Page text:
Also known as
Wild Dagga, Leonotis, Lion's Tail, Wildedagga, Duiwelstabak (Afr.), Imvovo, Utywala-bengcungcu, Umfincafincane, Umunyamunya (isiXhosa), Umcwili, Imunyane, Utshwala-bezinyoni (isiZulu)
Photo by Peter Warren (CC0)
2 years to reach maturity
This plant has a mild fragrance
More images of Lion's Ear
Lion's Ear Overview
Leonotis leonurus is well-known for its colourful flower display coupled with its ability to attract nectar-feeding sunbirds by the dozen. Also known as Wild dagga, Leonotis leonurus is a common, widespread, robust, evergreen shrub and grows up to 2-3 m tall. The bright orange flowers bloom profusely in autumn, and apricot and creamy-white varieties are also found. It is an excellent plant for attracting wildlife as the flowers produce copious amounts of nectar which attract birds, bees, and butterflies. Leonotis leonurus is fast-growing and is both drought and frost hardy. Soil should be kept moist in summer but it can tolerate being dried out during the dry winter months. In the landscape Wild dagga can be used as a backdrop to smaller shrubs, it can also be used effectively as a low screen to hide or reduce visibility of undesired elements. This species is very easy to grow but will do best in rich, well-drained loamy soils with plenty of compost added. Plant in full sun and provide adequate water during the growing season, application of organic fertilizer can be applied at the beginning of the new season as well as a thick layer of organic mulch to stimulate vigorous growth. The stems are brittle and can break in strong winds. Plants should be cut right back at the end of winter. The leaves are highly aromatic when crushed and have a strong herby scent. The generic name Leonotis is derived from the Greek words 'leon-' meaning lion and '-otis' meaning ear. This refers to the pubescent upper lip of each flower that resembles a lion’s ear, hence the vernacular name. The specific epithet 'leonurus' means lion-coloured, a reference to the flower colour of some forms. Leonotis leonurus contains a chemical constituent leonurine that has been reported to be used in traditional medicine for curing a wide range of ailments including headaches, coughs, fever, asthma, haemorrhoids and dysentery. ZA Distribution: Eastern Cape, KwaZulu-Natal, Limpopo, Mpumalanga, Western Cape.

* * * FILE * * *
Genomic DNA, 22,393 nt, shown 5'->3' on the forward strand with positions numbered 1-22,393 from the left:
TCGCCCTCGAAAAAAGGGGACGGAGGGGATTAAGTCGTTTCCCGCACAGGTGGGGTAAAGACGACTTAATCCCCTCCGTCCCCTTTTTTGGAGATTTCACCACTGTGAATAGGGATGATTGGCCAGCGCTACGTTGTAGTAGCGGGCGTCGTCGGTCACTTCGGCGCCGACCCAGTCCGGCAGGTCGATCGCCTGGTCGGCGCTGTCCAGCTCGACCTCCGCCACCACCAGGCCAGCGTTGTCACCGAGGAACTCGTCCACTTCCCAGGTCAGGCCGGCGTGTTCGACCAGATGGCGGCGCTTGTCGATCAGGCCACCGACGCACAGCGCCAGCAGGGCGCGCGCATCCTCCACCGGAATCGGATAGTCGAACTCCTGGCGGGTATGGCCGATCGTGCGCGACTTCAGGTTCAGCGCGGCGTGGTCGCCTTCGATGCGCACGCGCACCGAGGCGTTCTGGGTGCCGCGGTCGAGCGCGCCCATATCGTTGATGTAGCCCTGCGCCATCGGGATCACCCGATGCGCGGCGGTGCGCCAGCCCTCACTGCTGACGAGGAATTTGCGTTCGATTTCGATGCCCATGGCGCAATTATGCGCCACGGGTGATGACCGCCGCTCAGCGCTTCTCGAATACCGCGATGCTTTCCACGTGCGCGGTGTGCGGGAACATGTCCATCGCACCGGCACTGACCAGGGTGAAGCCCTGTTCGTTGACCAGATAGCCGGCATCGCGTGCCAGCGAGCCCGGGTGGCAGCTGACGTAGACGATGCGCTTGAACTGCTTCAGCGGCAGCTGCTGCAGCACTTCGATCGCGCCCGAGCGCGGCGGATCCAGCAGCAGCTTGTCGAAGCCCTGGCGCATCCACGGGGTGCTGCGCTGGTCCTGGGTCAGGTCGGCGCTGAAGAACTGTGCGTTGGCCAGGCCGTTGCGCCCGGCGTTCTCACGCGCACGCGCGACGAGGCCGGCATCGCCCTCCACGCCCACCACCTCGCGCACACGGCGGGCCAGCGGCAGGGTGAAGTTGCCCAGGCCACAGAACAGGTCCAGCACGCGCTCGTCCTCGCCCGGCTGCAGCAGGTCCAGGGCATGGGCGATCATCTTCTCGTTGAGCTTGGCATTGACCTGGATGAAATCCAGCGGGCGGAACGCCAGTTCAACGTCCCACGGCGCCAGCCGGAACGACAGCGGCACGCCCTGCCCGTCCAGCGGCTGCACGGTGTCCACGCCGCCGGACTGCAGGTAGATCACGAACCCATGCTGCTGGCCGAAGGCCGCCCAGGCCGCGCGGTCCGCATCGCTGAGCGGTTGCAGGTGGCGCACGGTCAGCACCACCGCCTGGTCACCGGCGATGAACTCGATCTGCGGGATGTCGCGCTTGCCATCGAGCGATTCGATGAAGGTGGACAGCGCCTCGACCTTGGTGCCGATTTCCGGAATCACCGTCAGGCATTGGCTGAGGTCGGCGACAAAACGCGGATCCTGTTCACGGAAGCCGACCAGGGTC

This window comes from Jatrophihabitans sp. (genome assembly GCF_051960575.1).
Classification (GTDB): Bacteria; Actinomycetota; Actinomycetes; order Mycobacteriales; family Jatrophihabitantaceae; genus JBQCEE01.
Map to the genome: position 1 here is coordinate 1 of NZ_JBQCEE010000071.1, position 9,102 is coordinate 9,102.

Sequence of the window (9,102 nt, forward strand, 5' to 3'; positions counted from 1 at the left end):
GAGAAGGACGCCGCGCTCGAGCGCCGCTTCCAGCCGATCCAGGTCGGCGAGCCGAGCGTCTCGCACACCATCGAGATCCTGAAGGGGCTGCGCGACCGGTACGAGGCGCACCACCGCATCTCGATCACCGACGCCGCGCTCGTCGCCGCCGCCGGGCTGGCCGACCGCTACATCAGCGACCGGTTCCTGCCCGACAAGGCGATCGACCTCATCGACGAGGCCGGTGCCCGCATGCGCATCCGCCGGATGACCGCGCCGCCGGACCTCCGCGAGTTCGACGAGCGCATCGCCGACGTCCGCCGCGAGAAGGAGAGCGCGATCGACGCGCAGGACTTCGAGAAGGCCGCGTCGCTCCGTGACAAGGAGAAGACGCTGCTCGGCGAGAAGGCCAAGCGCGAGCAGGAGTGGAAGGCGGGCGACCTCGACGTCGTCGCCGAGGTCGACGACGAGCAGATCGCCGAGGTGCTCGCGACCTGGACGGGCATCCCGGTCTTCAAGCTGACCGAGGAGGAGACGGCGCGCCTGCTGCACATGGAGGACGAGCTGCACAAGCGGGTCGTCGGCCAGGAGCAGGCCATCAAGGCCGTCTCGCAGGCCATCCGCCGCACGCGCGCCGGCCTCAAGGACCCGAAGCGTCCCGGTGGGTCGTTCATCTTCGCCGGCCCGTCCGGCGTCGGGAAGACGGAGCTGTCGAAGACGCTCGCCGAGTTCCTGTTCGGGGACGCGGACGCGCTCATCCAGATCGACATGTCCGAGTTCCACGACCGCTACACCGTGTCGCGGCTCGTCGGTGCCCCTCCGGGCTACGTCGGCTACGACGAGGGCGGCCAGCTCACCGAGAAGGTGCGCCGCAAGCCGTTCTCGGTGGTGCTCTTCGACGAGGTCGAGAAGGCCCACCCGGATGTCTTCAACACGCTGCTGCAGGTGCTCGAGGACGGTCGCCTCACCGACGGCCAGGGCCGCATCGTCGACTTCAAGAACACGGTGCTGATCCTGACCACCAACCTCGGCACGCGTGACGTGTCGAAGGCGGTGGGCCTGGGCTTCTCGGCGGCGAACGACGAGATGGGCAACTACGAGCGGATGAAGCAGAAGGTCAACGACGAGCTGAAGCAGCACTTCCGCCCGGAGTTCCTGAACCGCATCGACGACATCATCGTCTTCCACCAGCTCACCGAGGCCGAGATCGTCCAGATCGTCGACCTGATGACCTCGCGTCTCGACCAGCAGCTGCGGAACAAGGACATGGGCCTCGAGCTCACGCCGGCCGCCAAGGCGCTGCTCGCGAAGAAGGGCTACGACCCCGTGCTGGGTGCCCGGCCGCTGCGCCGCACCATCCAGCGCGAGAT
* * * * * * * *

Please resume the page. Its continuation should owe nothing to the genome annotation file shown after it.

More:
Common problems with Lion's Ear
Wild Dagga is generally not bothered by pests and diseases.
Lion's Ear Companion Plants
Plant alongside fynbos species, restios and grasses.
How to harvest Lion's Ear
The seeds can be harvested by manually taking apart or shaking the spiky seed heads once they are completely dried out, to dislodge the many small stick-shaped seeds. Properly cleaned, seed can be successfully stored.
How to propagate Lion's Ear
Using a spade, lift clump, divide, and chop away the older less vigorous looking sections. Replant newer, healthier-looking portions immediately into a well-prepared bed. Water thoroughly.
Sow seeds shallowly in Spring or early Summer, into equal parts, finely graded decomposed bark, compost, loam and fine sand. Germination takes 2-3 weeks.
Greenwood cuttings in early summer.
Special features of Lion's Ear
The flowers attract nectarivorous birds, such as sunbirds.
Wild Dagga is a light feeder and does not require many nutrients.
Attracts useful insects
Nectar-rich flowers attrackes insects like butterflies and bees.
These leaves are highly aromatic when crushed and have a strong herby scent.
Other uses of Lion's Ear
Flower, seed, leaf or stem infusions are widely used to treat TB, jaundice, muscle cramps, high blood pressure, diabetes, and diarrhoea. Leaves, roots and bark are used as an emetic for snakebites.
The dried leaves and flowers have a mild calming effect when smoked. It has also been reported to cause mild euphoria, visual changes, dizziness, sweating, and lightheadedness.